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Secondary modification of S100B influences anti amyloid-β aggregation activity and Alzheimer’s disease pathology

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posted on 2024-02-06, 18:29 authored by Romina Coelho, Chiara DeBenedictisChiara DeBenedictis, Ann Katrin SauerAnn Katrin Sauer, António J. Figueira, Hélio Faustino, Andreas GrabruckerAndreas Grabrucker, Cláudio M Gomes

Proteinaceous aggregates accumulate in neurodegenerative diseases such as Alzheimer’s Disease (AD), inducing cellular defense mechanisms and altering the redox status. S100 pro-nflammatory cytokines, particularly S100B, are activated during AD, but recent findings reveal an unconventional molecular chaperone role for S100B in hindering Aβ aggregation and toxicity. Thissuggests a potential protective role for S100B at the onset of Aβ proteotoxicity, occurring in a complex biochemical environment prone to oxidative damage. Herein, we report an investigation in which extracellular oxidative conditions are mimicked to test if the susceptibility of S100B to oxidation influences its protective activities. Resorting to mild oxidation of S100B, we observed methionine oxidation as inferred from mass spectrometry, but no cysteine-mediated crosslinking. Structural analysis showed that the folding, structure, and stability of oxidized S100B were not affected, and nor was its quaternary structure. However, studies on Aβ aggregation kinetics indicated that oxidized S100B was more effective in preventing aggregation, potentially linked to the oxidation of Met residues within the S100:Aβ binding cleft that favors interactions. Using a cell culture model to analyze the S100B functions in a highly oxidative milieu, as in AD, we observed that Aβ toxicity is rescued by the co-administration of oxidized S100B to a greater extent than by S100B. Additionally, results suggest a disrupted positive feedback loop involving S100B which is caused by its oxidation, leading to the downstream regulation of IL-17 and IFN-α2 expression as mediated by S100B.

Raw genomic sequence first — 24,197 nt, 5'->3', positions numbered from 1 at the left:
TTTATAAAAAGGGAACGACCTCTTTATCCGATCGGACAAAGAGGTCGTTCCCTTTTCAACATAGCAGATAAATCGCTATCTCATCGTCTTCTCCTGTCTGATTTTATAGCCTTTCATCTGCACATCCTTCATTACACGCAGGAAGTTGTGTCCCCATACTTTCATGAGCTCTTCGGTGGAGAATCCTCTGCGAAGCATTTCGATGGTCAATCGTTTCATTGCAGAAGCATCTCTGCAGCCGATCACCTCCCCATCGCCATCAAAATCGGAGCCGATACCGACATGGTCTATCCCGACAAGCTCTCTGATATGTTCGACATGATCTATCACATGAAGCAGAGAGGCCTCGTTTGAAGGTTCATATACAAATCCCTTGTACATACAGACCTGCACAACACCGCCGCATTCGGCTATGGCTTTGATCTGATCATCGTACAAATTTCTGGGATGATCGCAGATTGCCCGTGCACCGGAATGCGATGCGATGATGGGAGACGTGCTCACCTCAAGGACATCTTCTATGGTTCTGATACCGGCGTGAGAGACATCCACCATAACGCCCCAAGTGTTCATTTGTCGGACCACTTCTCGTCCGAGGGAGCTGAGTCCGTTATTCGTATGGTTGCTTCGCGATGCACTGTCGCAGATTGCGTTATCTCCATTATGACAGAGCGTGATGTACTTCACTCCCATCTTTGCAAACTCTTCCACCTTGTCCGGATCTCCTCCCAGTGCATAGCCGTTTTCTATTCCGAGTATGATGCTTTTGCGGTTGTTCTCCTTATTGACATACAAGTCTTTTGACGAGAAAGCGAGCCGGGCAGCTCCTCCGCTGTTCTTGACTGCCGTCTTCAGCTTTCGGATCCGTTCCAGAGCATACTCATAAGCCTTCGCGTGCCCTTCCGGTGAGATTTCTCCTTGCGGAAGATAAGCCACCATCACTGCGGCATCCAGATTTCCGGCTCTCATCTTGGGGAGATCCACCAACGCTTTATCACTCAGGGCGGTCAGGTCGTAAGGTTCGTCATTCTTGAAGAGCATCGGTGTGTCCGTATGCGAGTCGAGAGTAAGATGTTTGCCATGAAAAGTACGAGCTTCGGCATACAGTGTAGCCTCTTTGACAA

Funding

The role of secondary of S100B in protein aggregation and its influence on Alzheimers disease pathology.

Fundação para a Ciência e Tecnologia

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Biosystems and Integrative Sciences Institute

Fundação para a Ciência e Tecnologia

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Biosystems and Integrative Sciences Institute

Fundação para a Ciência e Tecnologia

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Twinning for excellence in biophysics of protein interactions and self-assembly (Twin2PIPSA)

Innovate UK

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History

Publication

International Journal of Molecular Sciences, 2024, 25, 1787

Publisher

MDPI

Other Funding information

This study was funded by the Fundação para a Ciência e Tecnologia (Portugal) through Ph.D. fellowships SFRH/PD/BD/142897/2018 (to RC) and BD/06393/2021 (to AF) and center grants UIDB/04046/2020 (https://doi.org/10.54499/UIDB/04046/2020 accessed on 24 January 2024) and UIDP/MULTI/04046/2020 (https://doi.org/10.54499/UIDP/04046/2020 accessed on 24 January 2024) (BioISI). This study was partly funded by the European Union (TWIN2PIPSA–Twinning for excellence in biophysics of protein interactions and self-assembly, GA 101079147). All claims expressed in this article are solely those of the authors and do not necessarily represent those of their affiliated organizations or those of the publisher, the editors, or the reviewers. Any product that may be evaluated in this article, or claim that may be made by its manufacturer, is not guaranteed or endorsed by the publisher.

Also affiliated with

  • Bernal Institute
  • Health Research Institute (HRI)

Sustainable development goals

  • (3) Good Health and Well-being

Department or School

  • Biological Sciences

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